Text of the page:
By Kate Jackman-Atkinson, Neepawa Banner & Press
As a middle of the road Canadian, I look at the political landscape and I’m concerned. Mostly, I’m concerned about the growing divisiveness I see elsewhere in the world and its creep into Canadian politics.
Canadians consume a lot of culture from outside our borders and we’re inundated with the current political climate in both America and Britain. Things aren’t quite so bad here and I always thought it was a function of our three-party system forcing parties to remember their centres. But I’m also seeing more memes, more instances where political opponents are being cast as a threat to democracy and less debate about actual policies. I can’t help but wonder, is it just that we’re slower to pick up on trends?
Whether it’s a case of perception or recognizing there’s a problem that needs to be solved, I came across a new study that gives me some hope. Last month, More in Common released a study called “The Perception Gap: How False Impressions are Pulling Americans Apart.” More in Common is an international initiative working to build societies and communities that are more resilient to the increasing threats of polarization and social division. It’s the third report in their Hidden Tribes Project, which seeks to better understand the forces driving the current climate of political polarization and tribalism in the United States. Yes, this is an American report, but their present could well be our future.
This study compared how much Republicans and Democrats think they disagree on issues, with how much they actually do. Participants were asked about the beliefs they thought their political opponents held and the major finding was that Americans don’t disagree on as much as they think they do. For example, Democrats imagine that only half (52 percent) of Republicans think that properly controlled immigration can be good for America, while the vast majority (85 percent) actually do. Democrats estimate that about half of Republicans (51 percent) would admit that racism is still a problem in America, when, in fact, it’s a view held by more than three-quarters of Republicans (79 percent). On the flip side, while Republicans think that only 48 percent of Democrats disagree with the statement, “most police are bad people,” 85 percent of them actually do. Republicans also estimate that just over half of Democrats (54 percent) feel proud to be American, while 82 percent of Democrats have a sense of national pride.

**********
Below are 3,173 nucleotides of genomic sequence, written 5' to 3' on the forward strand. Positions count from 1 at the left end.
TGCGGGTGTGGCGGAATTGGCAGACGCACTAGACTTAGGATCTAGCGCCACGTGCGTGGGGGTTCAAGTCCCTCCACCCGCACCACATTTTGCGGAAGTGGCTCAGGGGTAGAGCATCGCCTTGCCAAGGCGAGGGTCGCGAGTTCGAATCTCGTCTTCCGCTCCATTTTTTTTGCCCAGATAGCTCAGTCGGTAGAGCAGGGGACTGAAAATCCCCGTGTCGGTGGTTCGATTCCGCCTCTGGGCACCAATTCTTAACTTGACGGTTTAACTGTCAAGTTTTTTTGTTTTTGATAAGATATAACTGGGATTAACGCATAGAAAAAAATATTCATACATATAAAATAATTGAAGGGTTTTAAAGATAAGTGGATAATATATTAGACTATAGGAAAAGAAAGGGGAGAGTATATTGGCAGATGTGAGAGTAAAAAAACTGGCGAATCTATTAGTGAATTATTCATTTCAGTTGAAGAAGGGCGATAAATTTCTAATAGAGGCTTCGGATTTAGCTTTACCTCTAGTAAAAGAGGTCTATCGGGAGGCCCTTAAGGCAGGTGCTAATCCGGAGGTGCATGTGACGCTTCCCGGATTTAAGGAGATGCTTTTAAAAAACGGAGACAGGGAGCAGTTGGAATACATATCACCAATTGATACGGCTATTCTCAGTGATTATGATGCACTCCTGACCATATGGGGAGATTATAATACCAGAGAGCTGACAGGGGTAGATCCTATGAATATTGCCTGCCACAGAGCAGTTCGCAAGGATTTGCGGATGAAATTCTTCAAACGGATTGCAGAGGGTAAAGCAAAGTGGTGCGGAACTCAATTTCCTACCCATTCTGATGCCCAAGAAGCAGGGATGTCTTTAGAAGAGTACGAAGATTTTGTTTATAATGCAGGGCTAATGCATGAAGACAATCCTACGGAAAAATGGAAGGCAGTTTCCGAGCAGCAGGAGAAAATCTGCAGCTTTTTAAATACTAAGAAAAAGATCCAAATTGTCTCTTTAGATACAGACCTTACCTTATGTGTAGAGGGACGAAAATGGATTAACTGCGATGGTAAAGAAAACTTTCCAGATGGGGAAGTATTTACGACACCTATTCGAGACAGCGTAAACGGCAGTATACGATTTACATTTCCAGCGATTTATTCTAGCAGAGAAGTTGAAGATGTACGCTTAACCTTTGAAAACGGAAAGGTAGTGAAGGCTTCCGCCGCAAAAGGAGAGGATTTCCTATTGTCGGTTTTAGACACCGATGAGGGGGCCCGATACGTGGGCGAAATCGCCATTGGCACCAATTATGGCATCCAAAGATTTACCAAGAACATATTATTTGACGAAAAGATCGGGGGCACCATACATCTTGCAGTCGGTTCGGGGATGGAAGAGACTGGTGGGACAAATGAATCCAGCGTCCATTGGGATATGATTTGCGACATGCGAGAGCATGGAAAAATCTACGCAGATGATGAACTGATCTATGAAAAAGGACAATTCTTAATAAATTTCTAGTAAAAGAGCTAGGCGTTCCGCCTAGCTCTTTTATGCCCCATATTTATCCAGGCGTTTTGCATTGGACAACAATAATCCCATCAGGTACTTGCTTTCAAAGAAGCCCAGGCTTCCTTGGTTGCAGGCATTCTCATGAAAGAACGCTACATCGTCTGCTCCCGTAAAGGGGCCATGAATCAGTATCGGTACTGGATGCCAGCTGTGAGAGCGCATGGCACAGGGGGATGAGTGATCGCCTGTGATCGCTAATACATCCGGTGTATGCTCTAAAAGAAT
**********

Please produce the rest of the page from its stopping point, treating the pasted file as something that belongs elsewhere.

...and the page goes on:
The study also looked at factors associated with a wider perception gap and found it was widest among those most active in politics, the people who should be better informed. The report found that those who post about politics on social media show a substantially larger perception gap than those who do not. But it’s not just engagement on social media, consumption of any form a media is associated with a wider perception gap.
Political beliefs exist on a spectrum and not surprisingly, the survey also found that the majority of respondents fall in the middle. This middle majority are characterized by being more ideologically flexible, support finding a political compromise, are fatigued by current politics and feel forgotten in political debate. They’re leaving the debate to those at the edges.
What’s the solution? With two elections coming up, maybe the solution is to talk to candidates from other parties. Political affiliation isn’t a disease, you won’t catch it from talking to someone you would never vote for and with whom you disagree on policy. The more we can understand what other Canadians see as a better future for our country, the better we can build a future that works to improve the lives of all Canadians.
Addressing divisiveness is important because if left unchecked, we’ll end up with fragmented groups that can’t work together. We’ll end up unable to find common ground and without common ground, there will be no progress.